Foundations of the TWWP Approach to Wellness
1. Dimensions of Wellness & Six Selves
I began teaching wellness courses at the university level in 2003 and taught my last wellness course in 2017. Over the 14 years, texts varied, but all used a Dimensions of Wellness (DOW) approach. It is the most common model of wellness, used by the Global Wellness Institute and the National Wellness Institute.
Specific dimensions vary based upon author, but all DOW models are grounded in the idea that we are multi-dimensional beings and therefore may be sick, healthy, or well in each of those dimensions. Further, if we are not well, or suffer in one or more of dimensions, all dimensions may be impacted in a negative way because while distinct, DOW are not separate, but rather an interconnected web.
I see our DOW like a kaleidoscope, a work of art that may shift dynamically one moment to the next based on a variety of stimuli. The drawing on the HOME page is my interpretation of that kaleidoscope.
One night, a friend's comment triggered a new way of looking at wellness: Wellness is another term for living life to the fullest - joyous living wherever, whenever possible. It's another way to reflect on all the amazing parts of us, hence, multiple selves... six selves.
We are multi-dimensional beings... Seeing ourselves this way, comprised of six identifiable "selves," can help us to understand how we feel, think, act, and react. We can locate the source of our suffering, pain or discomfort much easier, and move on to healing, which leads to the next piece of the puzzle...
My journey into Self-Compassion (SC) began in 2012, as I contemplated my dissertation topic. I read a study that evaluated the relationship between SC and performance in female college athletes, and I was hooked.
I spent the next two years reading everything about SC that I could find. I attended a workshop retreat lead by Kristen Neff, the researcher who created the psychological construct, and her colleague, Chris Germer, who together developed a Mindful Self-Compassion Program to help improve quality of life for practitioners.
SC changed my life. The simple idea that all human beings are worthy of kindness, love and respect, without DOING a thing eased my heart and mind in a way I cannot fully describe.
Research on SC continues to increase globally, and findings show SC facilitates positive changes in behavior including: increases in physical activity, more healthful eating, devoting time to self-care, and decreases in substance abuse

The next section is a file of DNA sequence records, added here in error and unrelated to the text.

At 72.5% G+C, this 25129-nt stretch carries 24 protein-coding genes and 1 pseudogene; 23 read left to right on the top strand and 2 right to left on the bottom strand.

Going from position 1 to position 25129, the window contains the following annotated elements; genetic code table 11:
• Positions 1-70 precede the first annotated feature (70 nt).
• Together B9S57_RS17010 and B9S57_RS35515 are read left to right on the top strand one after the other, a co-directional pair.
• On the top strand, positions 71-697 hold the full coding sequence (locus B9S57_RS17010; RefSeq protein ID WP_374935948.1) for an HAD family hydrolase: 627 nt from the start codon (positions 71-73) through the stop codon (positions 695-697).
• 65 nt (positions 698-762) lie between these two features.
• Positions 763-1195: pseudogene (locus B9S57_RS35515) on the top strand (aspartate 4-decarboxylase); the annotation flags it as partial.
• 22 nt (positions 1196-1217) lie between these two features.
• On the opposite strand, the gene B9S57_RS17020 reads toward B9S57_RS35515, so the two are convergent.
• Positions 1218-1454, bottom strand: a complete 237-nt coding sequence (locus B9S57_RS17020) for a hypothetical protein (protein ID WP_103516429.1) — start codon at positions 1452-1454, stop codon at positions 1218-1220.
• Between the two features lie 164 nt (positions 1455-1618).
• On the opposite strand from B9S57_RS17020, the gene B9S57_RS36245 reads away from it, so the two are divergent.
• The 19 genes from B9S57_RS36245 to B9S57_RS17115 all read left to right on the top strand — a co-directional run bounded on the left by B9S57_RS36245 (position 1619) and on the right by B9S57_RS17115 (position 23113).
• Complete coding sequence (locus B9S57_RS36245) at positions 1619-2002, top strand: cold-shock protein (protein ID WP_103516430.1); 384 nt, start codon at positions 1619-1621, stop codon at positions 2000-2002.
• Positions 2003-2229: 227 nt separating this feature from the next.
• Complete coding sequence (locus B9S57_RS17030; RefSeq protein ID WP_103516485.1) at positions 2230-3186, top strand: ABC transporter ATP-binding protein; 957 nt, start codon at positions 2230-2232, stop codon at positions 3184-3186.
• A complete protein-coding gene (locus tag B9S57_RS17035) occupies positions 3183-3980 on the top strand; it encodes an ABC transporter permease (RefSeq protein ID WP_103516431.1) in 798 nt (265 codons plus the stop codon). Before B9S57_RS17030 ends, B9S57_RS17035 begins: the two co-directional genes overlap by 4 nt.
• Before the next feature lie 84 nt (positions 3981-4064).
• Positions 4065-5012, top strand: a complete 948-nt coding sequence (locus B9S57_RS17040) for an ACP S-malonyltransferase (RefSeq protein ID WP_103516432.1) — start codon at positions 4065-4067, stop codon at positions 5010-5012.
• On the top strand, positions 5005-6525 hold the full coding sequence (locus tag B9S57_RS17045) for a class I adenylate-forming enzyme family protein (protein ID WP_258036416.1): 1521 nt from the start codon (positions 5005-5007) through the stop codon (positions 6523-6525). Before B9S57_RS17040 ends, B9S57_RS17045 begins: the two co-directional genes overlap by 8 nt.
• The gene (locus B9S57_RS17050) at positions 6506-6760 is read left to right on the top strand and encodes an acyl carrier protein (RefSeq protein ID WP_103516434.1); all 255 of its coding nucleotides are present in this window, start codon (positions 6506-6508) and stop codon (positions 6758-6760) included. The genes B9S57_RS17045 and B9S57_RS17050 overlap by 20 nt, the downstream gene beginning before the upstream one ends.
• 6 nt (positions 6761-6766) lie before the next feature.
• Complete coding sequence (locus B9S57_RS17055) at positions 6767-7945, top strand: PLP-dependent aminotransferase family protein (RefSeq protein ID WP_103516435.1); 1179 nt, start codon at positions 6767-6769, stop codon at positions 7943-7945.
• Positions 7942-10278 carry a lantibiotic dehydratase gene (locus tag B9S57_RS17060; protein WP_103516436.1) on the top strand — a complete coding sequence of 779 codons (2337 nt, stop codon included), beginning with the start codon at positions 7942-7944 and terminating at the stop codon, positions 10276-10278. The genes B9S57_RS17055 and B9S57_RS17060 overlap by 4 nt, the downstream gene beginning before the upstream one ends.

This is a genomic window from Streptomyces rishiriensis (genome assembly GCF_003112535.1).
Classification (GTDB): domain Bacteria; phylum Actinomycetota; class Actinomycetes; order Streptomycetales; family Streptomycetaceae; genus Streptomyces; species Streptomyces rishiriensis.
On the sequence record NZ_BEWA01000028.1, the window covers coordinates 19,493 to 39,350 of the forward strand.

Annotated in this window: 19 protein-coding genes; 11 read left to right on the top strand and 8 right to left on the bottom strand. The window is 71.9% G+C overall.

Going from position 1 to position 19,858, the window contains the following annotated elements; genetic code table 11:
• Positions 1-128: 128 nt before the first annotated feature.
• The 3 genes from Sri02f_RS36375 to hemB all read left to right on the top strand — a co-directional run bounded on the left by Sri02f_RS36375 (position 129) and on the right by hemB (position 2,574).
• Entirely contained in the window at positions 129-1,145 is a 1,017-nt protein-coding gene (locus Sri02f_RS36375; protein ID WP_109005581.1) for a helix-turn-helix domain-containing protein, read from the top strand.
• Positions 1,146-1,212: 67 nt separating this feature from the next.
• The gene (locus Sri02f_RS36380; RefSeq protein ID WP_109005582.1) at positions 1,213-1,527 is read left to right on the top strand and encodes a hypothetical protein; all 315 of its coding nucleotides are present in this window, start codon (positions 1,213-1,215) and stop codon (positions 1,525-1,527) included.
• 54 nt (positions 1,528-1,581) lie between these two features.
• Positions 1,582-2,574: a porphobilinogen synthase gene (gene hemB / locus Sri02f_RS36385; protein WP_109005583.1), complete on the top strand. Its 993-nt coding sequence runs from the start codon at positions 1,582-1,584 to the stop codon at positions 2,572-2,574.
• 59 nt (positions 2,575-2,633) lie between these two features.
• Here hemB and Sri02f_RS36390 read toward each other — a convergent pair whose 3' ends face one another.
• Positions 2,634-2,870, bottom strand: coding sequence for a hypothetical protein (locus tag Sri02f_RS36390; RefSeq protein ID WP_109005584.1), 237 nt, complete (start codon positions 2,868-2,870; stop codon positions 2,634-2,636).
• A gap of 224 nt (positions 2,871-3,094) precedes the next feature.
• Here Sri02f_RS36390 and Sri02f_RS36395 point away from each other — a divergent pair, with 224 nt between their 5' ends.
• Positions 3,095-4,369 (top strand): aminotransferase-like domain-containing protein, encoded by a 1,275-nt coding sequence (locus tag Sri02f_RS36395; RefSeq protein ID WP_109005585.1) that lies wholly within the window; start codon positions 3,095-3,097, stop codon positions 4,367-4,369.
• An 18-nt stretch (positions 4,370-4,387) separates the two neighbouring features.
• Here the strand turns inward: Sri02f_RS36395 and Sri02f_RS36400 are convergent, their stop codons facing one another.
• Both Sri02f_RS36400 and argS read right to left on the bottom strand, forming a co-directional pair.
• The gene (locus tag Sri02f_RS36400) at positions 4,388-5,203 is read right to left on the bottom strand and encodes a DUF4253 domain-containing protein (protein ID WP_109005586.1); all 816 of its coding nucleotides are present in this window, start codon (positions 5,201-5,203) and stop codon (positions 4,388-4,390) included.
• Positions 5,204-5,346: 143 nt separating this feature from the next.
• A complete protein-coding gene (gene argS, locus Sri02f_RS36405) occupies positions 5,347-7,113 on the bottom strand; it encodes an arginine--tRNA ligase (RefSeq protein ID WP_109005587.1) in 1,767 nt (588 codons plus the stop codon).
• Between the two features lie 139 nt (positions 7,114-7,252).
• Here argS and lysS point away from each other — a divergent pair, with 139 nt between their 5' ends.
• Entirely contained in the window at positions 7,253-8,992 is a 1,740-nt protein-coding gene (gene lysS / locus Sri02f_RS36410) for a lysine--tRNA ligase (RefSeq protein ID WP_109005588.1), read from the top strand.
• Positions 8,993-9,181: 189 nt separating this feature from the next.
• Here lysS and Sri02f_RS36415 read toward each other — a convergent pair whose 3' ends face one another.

My dissertation research confirmed such findings: a strong positive correlation exists between self-compassion, positive body image and exercise levels in middle-aged women.
My personal experience and observation of students and colleagues has proven to me that SC is integral to developing a positive comprehensive approach to caring for our six selves, and creating time and space to engage in self-care when we need it the most.
For these reasons, Self-Compassion is the cornerstone of my approach to wellness, and informs all of my materials, workshops and events!
3. Self-Determination Theory
Self-Determination Theory (SDT) provides a basis for understanding human behavior. It was developed in the 1980's by researchers Deci & Ryan and includes many sub-theories.
Primary assumptions of SDT are:
Human beings have three basic needs:
Competence (confidence + ability will allow success)
Autonomy (control of situation or circumstance)
Relatedness (common ground, like-minded people)
We are naturally motivated to meet these needs.
We choose activities that help us meet these needs.
Motivation is key to human behavior, and exists on a continuum from a complete lack of motivation to do something (amotivation), to an innate desire to do it (intrinsic motivation).
Intrinsic motivation leads to creation of habits.
The more we understand about where our Six Selves stand regarding Competence, Autonomy, and Relatedness, in any given situation, the more ability we have to make positive transformative changes in our lives. Also, this understanding can enable us to make difficult choices about letting go of things that do not serve us and adding in to our lives those that do.
SDT grounds all offerings created at The Whole Wellness Project.
Competence: Workshops are designed to help all participants feel they can successfully engage with concepts, materials and other attendees without fear of failure of any kind.
Autonomy: Workshops are conducted to allow participants the greatest degree of choice in how they engage, when they engage, and to what degree they engage.
Relatedness: Dr T (or any guest host) facilitates each workshop to allow for connection among participants and between participants and herself.
A good workshop is one where participants feel comfortable to share, and are respectful of each other. Expectations are always set at the beginning of each offering to ensure this comfort. Ultimately, we are most likely to do what we enjoy, and I hope to create Joyous offerings!